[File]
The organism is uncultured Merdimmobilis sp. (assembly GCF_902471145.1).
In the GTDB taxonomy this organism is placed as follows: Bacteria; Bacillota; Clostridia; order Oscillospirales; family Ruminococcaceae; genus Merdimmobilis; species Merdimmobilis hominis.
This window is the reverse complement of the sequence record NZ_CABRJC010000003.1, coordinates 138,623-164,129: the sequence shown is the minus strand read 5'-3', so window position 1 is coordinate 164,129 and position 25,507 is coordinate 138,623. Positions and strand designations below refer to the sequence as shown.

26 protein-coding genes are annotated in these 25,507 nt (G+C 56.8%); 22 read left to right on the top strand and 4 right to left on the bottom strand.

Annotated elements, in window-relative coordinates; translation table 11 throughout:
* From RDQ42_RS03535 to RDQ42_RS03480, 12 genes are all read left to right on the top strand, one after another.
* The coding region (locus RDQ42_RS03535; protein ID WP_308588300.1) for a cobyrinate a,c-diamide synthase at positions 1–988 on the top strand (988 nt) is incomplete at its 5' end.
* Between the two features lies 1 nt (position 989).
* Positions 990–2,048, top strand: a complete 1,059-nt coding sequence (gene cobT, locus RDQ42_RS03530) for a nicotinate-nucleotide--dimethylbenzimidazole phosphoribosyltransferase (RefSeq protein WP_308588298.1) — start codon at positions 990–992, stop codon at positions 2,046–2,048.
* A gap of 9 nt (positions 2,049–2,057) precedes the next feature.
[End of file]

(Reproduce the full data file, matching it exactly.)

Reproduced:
The organism is uncultured Merdimmobilis sp. (assembly GCF_902471145.1).
In the GTDB taxonomy this organism is placed as follows: Bacteria; Bacillota; Clostridia; order Oscillospirales; family Ruminococcaceae; genus Merdimmobilis; species Merdimmobilis hominis.
This window is the reverse complement of the sequence record NZ_CABRJC010000003.1, coordinates 138,623-164,129: the sequence shown is the minus strand read 5'-3', so window position 1 is coordinate 164,129 and position 25,507 is coordinate 138,623. Positions and strand designations below refer to the sequence as shown.

26 protein-coding genes are annotated in these 25,507 nt (G+C 56.8%); 22 read left to right on the top strand and 4 right to left on the bottom strand.

Annotated elements, in window-relative coordinates; translation table 11 throughout:
* From RDQ42_RS03535 to RDQ42_RS03480, 12 genes are all read left to right on the top strand, one after another.
* The coding region (locus RDQ42_RS03535; protein ID WP_308588300.1) for a cobyrinate a,c-diamide synthase at positions 1–988 on the top strand (988 nt) is incomplete at its 5' end.
* Between the two features lies 1 nt (position 989).
* Positions 990–2,048, top strand: a complete 1,059-nt coding sequence (gene cobT, locus RDQ42_RS03530) for a nicotinate-nucleotide--dimethylbenzimidazole phosphoribosyltransferase (RefSeq protein WP_308588298.1) — start codon at positions 990–992, stop codon at positions 2,046–2,048.
* A gap of 9 nt (positions 2,049–2,057) precedes the next feature.